Remind your tenants that your landlord insurance doesn’t extend to the personal property they store in the rental. Encourage them to take out a renters insurance policy to protect their belongings and their own liability.
Where to purchase landlord insurance
Getting your landlord policy is a lot like getting any other insurance policy. The best way to understand your coverage options and to make sure you’re getting the best price is to shop policies from multiple insurance providers.
Some of the insurance carriers who offer landlord insurance include:
- Allstate: Allstate connects you with a local agent who can help you customize your landlord policy.
- Farmers: Farmers gives you customization options so you can create the right policy for you.
- Geico: Geico offers both home and condo landlord insurance and has an online quoting tool so you can start the process easily.
- Liberty Mutual: The online quoting tool helps you start the process of securing coverage quickly and easily.
- Nationwide: The standard landlord insurance policies include loss-of-use coverage.
- State Farm: State Farm also offers coverage for both rental homes and condos.
Some smaller carriers may offer landlord insurance too. Ask any provider you are interested in if this is something it offers.
How much does landlord insurance cost?
Even if you’re convinced you need this type of coverage, you’re probably wondering about landlord insurance cost. Be prepared to pay more than you paid for your home insurance policy. The Insurance Information Institute (III) says landlord insurance costs about 25 percent more than standard home insurance.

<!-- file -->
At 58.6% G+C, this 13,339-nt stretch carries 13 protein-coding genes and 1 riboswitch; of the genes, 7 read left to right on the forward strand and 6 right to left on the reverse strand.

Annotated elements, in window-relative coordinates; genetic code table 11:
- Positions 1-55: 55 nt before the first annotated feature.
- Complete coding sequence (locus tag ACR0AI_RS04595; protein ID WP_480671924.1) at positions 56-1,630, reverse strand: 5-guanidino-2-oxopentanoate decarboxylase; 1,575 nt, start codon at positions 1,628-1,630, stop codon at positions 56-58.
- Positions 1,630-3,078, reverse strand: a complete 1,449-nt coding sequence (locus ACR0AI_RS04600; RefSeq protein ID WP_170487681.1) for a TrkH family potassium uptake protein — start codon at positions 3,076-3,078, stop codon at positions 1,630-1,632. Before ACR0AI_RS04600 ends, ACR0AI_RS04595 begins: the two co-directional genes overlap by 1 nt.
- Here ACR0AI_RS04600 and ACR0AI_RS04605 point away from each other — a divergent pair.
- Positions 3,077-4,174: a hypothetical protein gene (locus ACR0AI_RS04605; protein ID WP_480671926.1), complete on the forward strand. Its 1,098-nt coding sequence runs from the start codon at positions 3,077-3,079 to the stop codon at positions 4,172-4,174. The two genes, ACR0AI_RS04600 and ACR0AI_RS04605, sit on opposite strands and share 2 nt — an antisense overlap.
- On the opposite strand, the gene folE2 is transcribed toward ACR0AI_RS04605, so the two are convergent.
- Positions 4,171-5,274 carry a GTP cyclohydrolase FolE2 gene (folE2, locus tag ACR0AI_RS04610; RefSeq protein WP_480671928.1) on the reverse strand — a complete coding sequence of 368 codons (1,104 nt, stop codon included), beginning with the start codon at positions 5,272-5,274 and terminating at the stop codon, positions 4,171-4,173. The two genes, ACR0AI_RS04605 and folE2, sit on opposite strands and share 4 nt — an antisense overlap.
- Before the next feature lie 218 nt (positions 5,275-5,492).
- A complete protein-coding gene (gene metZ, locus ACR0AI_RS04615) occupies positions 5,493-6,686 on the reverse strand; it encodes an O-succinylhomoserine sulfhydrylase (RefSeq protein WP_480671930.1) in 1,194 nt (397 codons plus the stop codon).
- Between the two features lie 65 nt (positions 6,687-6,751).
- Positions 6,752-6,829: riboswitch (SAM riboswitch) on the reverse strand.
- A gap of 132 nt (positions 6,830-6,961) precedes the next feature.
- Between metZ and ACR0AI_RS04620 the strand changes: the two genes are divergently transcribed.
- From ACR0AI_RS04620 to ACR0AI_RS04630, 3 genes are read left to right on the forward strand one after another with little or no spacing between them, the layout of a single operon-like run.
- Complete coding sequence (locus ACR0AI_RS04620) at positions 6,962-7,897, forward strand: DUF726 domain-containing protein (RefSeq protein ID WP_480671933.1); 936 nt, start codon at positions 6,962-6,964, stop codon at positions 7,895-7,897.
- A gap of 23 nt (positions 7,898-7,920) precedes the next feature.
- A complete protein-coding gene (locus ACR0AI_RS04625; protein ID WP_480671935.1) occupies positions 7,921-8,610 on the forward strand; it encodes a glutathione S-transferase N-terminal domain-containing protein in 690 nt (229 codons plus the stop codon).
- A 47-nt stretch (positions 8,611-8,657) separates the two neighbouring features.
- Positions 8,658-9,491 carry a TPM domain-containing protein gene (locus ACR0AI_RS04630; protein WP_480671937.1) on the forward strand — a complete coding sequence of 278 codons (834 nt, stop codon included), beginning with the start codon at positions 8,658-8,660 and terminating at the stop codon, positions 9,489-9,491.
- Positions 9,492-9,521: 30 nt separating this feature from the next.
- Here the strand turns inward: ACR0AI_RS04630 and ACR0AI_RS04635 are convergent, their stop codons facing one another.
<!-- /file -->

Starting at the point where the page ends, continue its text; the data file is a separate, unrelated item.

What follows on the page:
The higher landlord insurance cost comes down to the increased liability you bring on when you have tenants. Not only are they more likely to litigate for things like slip-and-fall accidents, but renters also tend to be more negligent about maintenance than homeowners. This increases the risk of incidents on your property.
The best way to make sure you’re getting the most affordable landlord insurance possible is to get quotes from multiple insurance providers. Compare them to lock in the best price for your coverage.
Frequently asked questions
Does my homeowners insurance cover my rental property?
No. Homeowners insurance policies only extend to owner-occupied structures. Once you start renting, you need to put other coverage in place to protect your building and cover your liability.
Is landlord insurance required?
Although it’s not required by state or federal government, you may still need this coverage. If you have a loan on your home, your mortgage lender will most likely require you to protect their investment in your house with insurance. Talk with them about the coverage they mandate if you plan to rent out your home.
How do I get the cheapest landlord insurance?
Talk to insurance agents about discounts you can secure (e.g., ones for additional safety features on your property) to bring the cost of coverage down. Then, collect quotes from multiple insurers so you can choose the most affordable coverage possible.